Baseball legend Pete Rose downplayed allegations that he had sex with a then-underage girl in the 1970s, saying:
“‘It was 55 years ago, babe.’”
That’s what baseball’s all-time hit leader, also a former manager, told a female Philadelphia Inquirer reporter over the weekend, while in town for his first appearance on a Phillies home field since the franchise canceled a 2017 plan to honor him because of the woman’s claim that she’d had a sexual relationship with Rose when she was 14 or 15 years old in 1973. Rose’s lawyer had said the woman’s claims were unverified.
Rose was in town as part of a celebration of the 1980 Phillies team that won a World Series title. After initially hearing boos on Sunday, the 81-year-old Rose received a standing ovation from Phillies fans.
Rose has long been a controversial figure. After a playing career that would all but certainly have made him a first-ballot Hall of Fame inductee, Rose was banned from the game in 1989 for betting on the sport while serving as a manager for the Reds, where he also had been a player-manager.
Rose, a Cincinnati native, acknowledged in 2017 that he did have a relationship with the woman, but he said it started when she was 16. He also said they never had sex outside of Ohio, where the age of consent is 16. At the time, Rose was married with two children and in his mid-30s.
“They made me feel real good today,” Rose said of the cheers. “I don’t want to say I expected it. I guess I did expect it from Philly fans. That’s the way they are. They love their sports heroes.”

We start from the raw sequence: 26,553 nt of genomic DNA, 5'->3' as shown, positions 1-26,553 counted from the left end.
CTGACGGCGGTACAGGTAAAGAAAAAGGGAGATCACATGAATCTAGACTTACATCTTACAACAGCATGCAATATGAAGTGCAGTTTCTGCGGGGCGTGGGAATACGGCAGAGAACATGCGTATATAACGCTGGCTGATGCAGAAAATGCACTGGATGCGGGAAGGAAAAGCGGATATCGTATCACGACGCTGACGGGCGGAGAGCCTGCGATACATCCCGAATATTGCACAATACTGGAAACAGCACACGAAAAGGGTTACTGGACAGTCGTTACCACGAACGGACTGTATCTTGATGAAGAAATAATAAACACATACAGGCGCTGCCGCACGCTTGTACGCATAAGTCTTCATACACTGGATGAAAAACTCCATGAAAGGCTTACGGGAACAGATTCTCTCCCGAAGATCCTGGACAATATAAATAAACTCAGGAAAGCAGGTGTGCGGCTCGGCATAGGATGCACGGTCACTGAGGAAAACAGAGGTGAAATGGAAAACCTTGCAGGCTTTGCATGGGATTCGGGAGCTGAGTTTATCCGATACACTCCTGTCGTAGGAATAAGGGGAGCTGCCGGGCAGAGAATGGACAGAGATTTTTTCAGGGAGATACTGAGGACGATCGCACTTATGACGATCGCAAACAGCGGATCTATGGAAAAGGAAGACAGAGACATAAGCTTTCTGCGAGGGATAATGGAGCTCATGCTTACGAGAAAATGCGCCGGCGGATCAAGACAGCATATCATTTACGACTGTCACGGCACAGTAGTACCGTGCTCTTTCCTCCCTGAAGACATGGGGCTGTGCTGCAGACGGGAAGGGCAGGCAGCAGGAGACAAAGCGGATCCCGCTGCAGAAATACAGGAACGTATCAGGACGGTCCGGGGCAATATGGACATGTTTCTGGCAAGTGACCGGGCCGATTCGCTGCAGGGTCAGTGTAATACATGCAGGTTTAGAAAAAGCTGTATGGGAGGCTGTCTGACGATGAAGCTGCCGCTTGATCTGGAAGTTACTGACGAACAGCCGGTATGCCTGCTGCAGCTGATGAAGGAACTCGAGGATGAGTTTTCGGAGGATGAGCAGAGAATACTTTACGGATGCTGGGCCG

Rose later apologized to the reporter who asked the question following Sunday’s ceremony. The writer, Alex Coffey, tweeted that Rose had said “sorry” and asked whether she would “forgive me if I sign 1,000 baseballs for you?”
But then he added, “I’m going to tell you one more time: I’m here for the Phillie fans, I’m here for my teammates, OK?” Rose said. “I’m here for the Phillie organization, and who cares what happened 50 years ago?”
Last month, the Phillies defended the decision to invite Rose to participate in the ceremony. “In planning the 1980 reunion, we consulted with Pete’s teammates about his inclusion,” the organization said in a statement. “Everyone wants Pete to be part of the festivities since there would be no trophy in 1980 without him. In addition, the club received permission from the Commissioner’s Office to invite Pete as a member of the championship team.”
A 17-time All-Star, Rose recorded 826 of his 4,256 career hits during his five seasons playing for the Phillies, 1979–83. He surpassed longtime hits champion Ty Cobb in 1985, while playing for and managing the Reds, in a September 1985 game at Wrigley Field in Chicago. His retirement the following autumn ended a playing career marked by hard-nosed play that won him both fans and detractors around baseball, as well as the nickname Charlie Hustle. He managed the Reds till 1989.
In 1989, Rose agreed to the lifetime ban after an investigation by Major League Baseball found that Rose has put the integrity of the game on the line in placing numerous bets on the Reds between 1985 and 1987.
Rose has repeatedly asked MLB to end his lifetime ban but has been unsuccessful.
The Associated Press contributed to this report.